Saturday, October 06, 2007

Going Back to Diagnosis and Treatment

I feel the need to write down a bunch of stuff about the diagnosis and early treatment just to get it down on for the book.

So, I get the first MRI and hear it could be MS. Then, on 9/17, I get the second MRI, including not only pictures of my brain but pictures of my cervical and therasic (sp?) spine. This MRI took about three hours and I got to listen to music during the spine pictures. I couldn't listen during the brain pictures. It was Elton John. I asked for Counting Crows but I was told they didn't have a huge selection. The radiologist was very nice. Christina waited in the waiting room to drive me home. We ate Wendy's while Ken picked up the kids and fed them dinner. (It wasn't convenient for John. Grrrr.) I now have a CD with a picture of my brain on it. I'm thinking of creating some sort of art project. Maybe project it onto a wall or something or develop a picture and cut it into little pieces to make a collage. Stay tuned.

Oh, the second MRI confirmed the MS diagnosis and showed old and new lesions on my brain, optic nerve, and spine. If there are all these lesions, how long have I had MS? I question EVERYTHING that happened before my optic neuritis started on 8/30.

I remember saying to my ex once that I was a very healthy person but it was weird that, whenever something was wrong with me it had to do with inflammation: tendinitis and lots of different inflammed muscle injuries, ulcerative colitis, carpel tunnel, costracondritis, etc. Were all those things because of MS?

I'm reading now that depression is disproportionately common in MS, more than any other chronic illness. Was my depression that was diagnosed after Ruby was born related to the MS?

I have ALWAYS been clumsy. Is that MS? A few months ago, I fell down the stairs while we were at an audio studio. At the time, I was mortified and joked with my colleagues that it was a good thing the President of the company wasn't below me or I would taken her out. Was that MS? I always have bruises from bumping into stuff. Is that MS?

What about the cognitive issues that can affect people with MS. Sometimes, I say the wrong word (e.g., "closet" instead of "coat") or forget where I put something. Is that MS?

What about the laziness? I mean, people who know me (and like me) laugh when they hear that I think of myself as lazy, but sometimes, I do. I can feel like I HAVE to spend the day on the couch sometimes when the kids go with their dad. Not emotionally, just recharging. Is that MS?

I met with a neurologist at MGH that I like a lot. It was sometime before the second MRI because he ordered it. His name is Dr. Tracy Cho. He is cute (not that that's the only reason I like him!) and he seems to think I am smart and interesting and worthy of his respect and answers. Kenny Chang was nice, too, but that is not always the case. Kenny Chang's boss, Dr. Teeth, as Ken and I called one of the neuro-ophthalmologists at MEEI, patted my hand and told me not to read so much because it would just make me nervous. He also talking to me in a condescending voice and, when I questioned something, said, "Don't you see?" I responded in what I thought was a completely appropriate manner: "No, Dr., I don't see, that's actually why I'm here! I work as a marketing manager, not a neurologist or ophthalmologist so this is not my area of expertise!" After that, he started talking to Ken who was with me. If he had a bubble over his head showing his thoughts, I think it would have said something like, "Well, she's a real B*&CH and hysterical, too. I better talk to the rational man with her. Maybe he can calm her down." Grrrr.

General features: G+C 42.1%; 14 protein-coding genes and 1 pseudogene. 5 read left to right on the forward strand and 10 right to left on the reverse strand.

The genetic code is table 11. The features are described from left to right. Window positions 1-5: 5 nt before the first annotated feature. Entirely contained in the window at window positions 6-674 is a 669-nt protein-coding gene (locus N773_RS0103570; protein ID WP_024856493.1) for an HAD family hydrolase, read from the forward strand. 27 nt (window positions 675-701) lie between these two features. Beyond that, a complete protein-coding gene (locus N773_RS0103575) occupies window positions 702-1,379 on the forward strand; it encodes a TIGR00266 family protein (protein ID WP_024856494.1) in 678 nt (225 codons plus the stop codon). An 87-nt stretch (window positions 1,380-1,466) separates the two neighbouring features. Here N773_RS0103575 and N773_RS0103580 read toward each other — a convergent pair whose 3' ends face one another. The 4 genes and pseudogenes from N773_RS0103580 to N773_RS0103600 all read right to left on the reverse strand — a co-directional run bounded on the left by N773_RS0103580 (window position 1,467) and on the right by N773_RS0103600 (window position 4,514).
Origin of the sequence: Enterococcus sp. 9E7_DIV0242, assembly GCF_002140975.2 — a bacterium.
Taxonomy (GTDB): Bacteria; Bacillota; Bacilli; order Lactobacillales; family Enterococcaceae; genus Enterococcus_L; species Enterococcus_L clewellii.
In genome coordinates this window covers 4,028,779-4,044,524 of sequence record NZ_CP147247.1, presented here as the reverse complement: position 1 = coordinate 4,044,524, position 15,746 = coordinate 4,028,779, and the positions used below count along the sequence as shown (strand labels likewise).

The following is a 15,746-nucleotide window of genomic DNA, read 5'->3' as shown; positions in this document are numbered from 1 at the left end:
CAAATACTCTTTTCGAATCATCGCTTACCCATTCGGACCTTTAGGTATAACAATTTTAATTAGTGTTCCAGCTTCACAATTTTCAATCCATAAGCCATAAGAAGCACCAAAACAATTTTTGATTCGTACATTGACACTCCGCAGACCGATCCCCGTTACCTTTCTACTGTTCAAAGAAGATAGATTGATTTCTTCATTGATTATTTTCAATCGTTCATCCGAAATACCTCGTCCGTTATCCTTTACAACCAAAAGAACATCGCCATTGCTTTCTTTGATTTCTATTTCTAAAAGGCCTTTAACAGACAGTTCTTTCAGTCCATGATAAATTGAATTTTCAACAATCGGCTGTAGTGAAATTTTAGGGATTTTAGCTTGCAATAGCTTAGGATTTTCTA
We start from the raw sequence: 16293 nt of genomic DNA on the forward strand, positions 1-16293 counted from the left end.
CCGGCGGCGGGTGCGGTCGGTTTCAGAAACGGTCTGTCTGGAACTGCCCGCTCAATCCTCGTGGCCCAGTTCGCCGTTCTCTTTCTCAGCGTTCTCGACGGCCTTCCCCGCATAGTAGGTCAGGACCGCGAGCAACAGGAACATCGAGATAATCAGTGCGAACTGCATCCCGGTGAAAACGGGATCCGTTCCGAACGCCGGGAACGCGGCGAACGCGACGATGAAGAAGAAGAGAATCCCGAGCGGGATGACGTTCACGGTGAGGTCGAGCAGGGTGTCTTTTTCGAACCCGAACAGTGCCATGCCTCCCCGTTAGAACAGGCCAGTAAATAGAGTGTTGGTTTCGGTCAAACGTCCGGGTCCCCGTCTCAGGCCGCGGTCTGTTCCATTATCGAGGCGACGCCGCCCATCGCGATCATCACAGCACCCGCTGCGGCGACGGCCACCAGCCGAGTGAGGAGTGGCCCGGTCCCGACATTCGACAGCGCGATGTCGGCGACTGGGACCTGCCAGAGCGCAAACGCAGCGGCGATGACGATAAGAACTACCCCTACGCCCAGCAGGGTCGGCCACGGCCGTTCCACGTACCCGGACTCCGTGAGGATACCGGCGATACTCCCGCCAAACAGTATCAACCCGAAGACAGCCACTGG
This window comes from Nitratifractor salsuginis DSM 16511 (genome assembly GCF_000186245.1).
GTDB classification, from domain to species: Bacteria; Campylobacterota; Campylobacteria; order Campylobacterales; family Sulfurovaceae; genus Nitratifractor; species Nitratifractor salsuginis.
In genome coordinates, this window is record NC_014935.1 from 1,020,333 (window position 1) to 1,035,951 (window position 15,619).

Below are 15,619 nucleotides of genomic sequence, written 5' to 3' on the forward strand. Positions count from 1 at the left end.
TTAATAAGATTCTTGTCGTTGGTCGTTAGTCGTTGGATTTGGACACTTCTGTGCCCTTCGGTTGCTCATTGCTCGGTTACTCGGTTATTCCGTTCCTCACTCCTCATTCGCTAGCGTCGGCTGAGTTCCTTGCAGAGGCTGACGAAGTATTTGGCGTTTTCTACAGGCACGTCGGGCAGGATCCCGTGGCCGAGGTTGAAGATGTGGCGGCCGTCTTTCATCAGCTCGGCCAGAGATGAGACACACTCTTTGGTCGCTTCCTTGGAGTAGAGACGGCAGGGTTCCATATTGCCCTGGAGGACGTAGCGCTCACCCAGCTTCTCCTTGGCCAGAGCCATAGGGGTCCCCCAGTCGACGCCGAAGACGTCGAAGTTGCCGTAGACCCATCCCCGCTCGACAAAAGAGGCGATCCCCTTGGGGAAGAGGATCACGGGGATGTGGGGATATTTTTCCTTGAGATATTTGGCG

Ok. Is it more cognitive issues that I'm not sure if I already wrote all of this before but I don't have the energy to go look and see? :-) Whatever!

Anyway, Dr. Cho insisted that, before I select him as my primary "MS neurologist," that I keep my November appointment with Dr. Misha Pless, who is a specialist in MS, which is why I had to wait so long for an appointment. In the meantime, Dr. Cho is caring for me. He prescribed a second round of IV steroids (with no oral steroid follow-up, thank you very much) for my vision which was bad again a couple weeks ago. This time, instead of getting infusions in the MEEI ER (and seeing prisoners led in in handcuffs and shackles who got to bypass the long line), I got to go to an infusion clinic where people go for chemo. This sounds weird, but it was lovely! Not only were the nurses fabulous, but I sat in a lounge chair for a few hours, they gave me snacks, coffee, soda, water, juice, and my own remote to my own Direct TV monitor. I watched HGTV, Discovery Home and all these other channels I don't get at home anymore. I felt sick and worn out afterward, and had hot flashes, flushed skin, and pimples for a week afterward, but it worked and my eyesight improved so I guess it was worth it. I did tell the nurses, they should hire people to give us pedicures during the infusions. They could take a cut and make a mint!

I ordered delivery pizza and a cheeseless calzone for dinner. (I never do that!) The kids are watching Postcards from Buster (I miss everyone in Children's Programming at GBH sometimes) and we are waiting for the bell to ring. Am I just lazy?


  1. You certainly are not lazy (or, at least, not as lazy as I am--but then...that bar is set pretty low! ;-) But what on EARTH is cheeseless calzone, as my Italian grandmother rolls in her grave.

  2. I love the pedicure idea. And I miss everyone -- including you! -- in children's programming at WGBH, too. I should probably write/call them all to tell them that, like I'm telling you now...